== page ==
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Why we are connecting capacitor in series in high speed designs like SGMII. If it is to remove DC voltages, why we are not using on other signals like I2C, SPI and so on. What is the major purpose. Can anyone explain in easy way??

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    \$\begingroup\$ Because I2C, SPI, etc. depend on the DC level in the signal. They were never designed to be AC coupled, and have no inherent "DC balance". \$\endgroup\$
    – Dave Tweed
    Jun 26, 2021 at 10:39

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The data is differential and encoded to have no DC component. To allow connecting together chips that have different supply voltages at the SGMII interface, or simply to allow them to use their own DC biasing for the transmitters and receivers, the capacitors are there to block DC and can pass the high frequency AC data signals just fine.

Interfaces such as I2C, SPI and so on are not encoded and need to preserve the DC bias component, and usually the devices all need to use same supply voltages too. SGMII uses high speed differential serdes blocks with CML IO interfaces, I2C and SPI use just CMOS IO interfaces.

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  • \$\begingroup\$ So its like to shift the voltage inorder to match Voh vol parameters?? why it is only in encoding signals? \$\endgroup\$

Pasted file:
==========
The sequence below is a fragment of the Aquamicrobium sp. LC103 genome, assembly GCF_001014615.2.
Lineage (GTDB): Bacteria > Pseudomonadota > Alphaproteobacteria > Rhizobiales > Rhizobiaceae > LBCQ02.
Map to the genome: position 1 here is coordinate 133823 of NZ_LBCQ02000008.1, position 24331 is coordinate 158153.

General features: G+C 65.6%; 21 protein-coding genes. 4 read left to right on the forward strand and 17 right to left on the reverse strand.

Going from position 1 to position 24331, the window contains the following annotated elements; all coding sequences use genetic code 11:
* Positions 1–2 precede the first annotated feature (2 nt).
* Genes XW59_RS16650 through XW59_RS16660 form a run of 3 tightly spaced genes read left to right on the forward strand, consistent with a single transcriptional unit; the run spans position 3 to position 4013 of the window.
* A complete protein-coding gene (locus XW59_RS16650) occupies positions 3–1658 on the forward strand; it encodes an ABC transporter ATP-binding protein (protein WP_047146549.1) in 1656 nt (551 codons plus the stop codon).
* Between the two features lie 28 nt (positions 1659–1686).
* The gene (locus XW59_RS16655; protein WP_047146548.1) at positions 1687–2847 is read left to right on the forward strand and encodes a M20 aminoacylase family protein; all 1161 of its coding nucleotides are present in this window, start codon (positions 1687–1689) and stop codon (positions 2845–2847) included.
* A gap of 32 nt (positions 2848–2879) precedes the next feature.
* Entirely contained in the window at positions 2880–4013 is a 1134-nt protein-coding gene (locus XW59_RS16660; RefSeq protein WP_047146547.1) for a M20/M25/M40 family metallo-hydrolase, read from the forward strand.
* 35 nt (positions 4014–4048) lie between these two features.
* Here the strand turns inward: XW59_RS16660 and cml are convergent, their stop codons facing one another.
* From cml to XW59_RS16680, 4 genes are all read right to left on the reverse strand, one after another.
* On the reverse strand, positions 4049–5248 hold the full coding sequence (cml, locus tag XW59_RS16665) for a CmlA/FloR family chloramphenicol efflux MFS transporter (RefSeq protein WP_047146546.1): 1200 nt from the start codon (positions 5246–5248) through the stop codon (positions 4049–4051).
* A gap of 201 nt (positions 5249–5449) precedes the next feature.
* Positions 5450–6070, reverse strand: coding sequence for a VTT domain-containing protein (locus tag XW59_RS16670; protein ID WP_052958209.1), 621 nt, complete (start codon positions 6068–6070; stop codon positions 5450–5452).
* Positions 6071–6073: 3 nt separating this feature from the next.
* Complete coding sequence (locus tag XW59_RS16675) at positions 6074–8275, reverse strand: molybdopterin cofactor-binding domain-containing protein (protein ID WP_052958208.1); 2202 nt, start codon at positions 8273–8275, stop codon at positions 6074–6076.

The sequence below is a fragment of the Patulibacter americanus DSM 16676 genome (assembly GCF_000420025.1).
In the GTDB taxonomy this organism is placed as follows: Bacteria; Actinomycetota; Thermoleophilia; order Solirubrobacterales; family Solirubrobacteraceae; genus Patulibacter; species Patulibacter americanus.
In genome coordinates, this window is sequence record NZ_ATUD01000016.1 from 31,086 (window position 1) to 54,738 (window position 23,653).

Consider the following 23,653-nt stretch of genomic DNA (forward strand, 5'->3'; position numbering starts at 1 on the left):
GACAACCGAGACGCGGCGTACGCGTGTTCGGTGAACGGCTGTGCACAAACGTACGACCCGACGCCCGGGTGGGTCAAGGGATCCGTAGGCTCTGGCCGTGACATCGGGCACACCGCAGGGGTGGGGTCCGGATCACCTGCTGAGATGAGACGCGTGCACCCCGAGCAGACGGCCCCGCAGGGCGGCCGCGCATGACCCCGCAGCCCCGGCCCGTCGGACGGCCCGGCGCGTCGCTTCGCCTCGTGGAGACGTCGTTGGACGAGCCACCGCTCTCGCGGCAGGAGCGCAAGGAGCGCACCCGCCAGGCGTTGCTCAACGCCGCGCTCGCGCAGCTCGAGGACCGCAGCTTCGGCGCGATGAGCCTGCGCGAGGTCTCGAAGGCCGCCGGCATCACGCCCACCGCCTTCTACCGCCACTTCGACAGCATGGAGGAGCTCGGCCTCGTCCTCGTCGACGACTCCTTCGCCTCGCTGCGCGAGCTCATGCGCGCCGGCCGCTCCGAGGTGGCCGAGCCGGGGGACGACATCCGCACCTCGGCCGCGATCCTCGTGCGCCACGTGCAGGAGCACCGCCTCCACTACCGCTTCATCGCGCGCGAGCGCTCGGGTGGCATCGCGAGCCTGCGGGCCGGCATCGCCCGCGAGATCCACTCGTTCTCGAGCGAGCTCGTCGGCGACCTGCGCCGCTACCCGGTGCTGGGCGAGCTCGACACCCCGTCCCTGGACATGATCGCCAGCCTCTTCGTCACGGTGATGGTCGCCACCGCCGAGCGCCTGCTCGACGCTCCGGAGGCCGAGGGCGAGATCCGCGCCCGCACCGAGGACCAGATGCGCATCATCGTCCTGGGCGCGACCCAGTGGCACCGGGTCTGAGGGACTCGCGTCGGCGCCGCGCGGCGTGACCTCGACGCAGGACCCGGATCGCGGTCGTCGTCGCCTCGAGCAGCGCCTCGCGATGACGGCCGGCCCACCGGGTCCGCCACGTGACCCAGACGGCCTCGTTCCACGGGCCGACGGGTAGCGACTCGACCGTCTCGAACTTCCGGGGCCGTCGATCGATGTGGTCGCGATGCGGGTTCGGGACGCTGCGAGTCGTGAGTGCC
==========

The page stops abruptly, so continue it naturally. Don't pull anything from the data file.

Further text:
– Selva97
    Jun 26, 2021 at 10:51
  • \$\begingroup\$ I am sorry I don't understand your question, but the DC is deliberately removed as only the AC peak-to-peak voltage is important and each transmitter and receiver may require it's own common mode DC bias point to transmit or receive it. I2C and SPI do use NRZ encoding but it kind if means there is no encoding and preserving DC is important to transmit and receive them. \$\endgroup\$
    – Justme
    Jun 26, 2021 at 11:05
  • \$\begingroup\$ Hi sorry, im just new to it. when i go through the design file of SGMII connection, they used caps in between. I know that capacitor is for removing DC signals, but in high speed designs there is a possibility of only a high frequency noise signal. How can DC interfere in transmission line, and i gone through lot of documents but didnt get clear picture reg it. can anyone suggest good documents or answer for it? \$\endgroup\$
    – Selva97
    Jun 26, 2021 at 11:10
  • \$\begingroup\$ If you have a hypotetical situation where a 1.2V powered SGMII trasmitter is connected to 3.3V powered SGMII receiver and they are not AC coupled, it may not work if 3.3V input expexts 1.65V DC bias to receive it. If you connect a 3.3V powered transmitter to 1.2V receiver without AC coupling, the DC bias can damage the receiver. \$\endgroup\$
    – Justme
    Jun 26, 2021 at 11:17
  • \$\begingroup\$ ok great. i got it. is there any other uses? \$\endgroup\$
    – Selva97
    Jun 26, 2021 at 11:21

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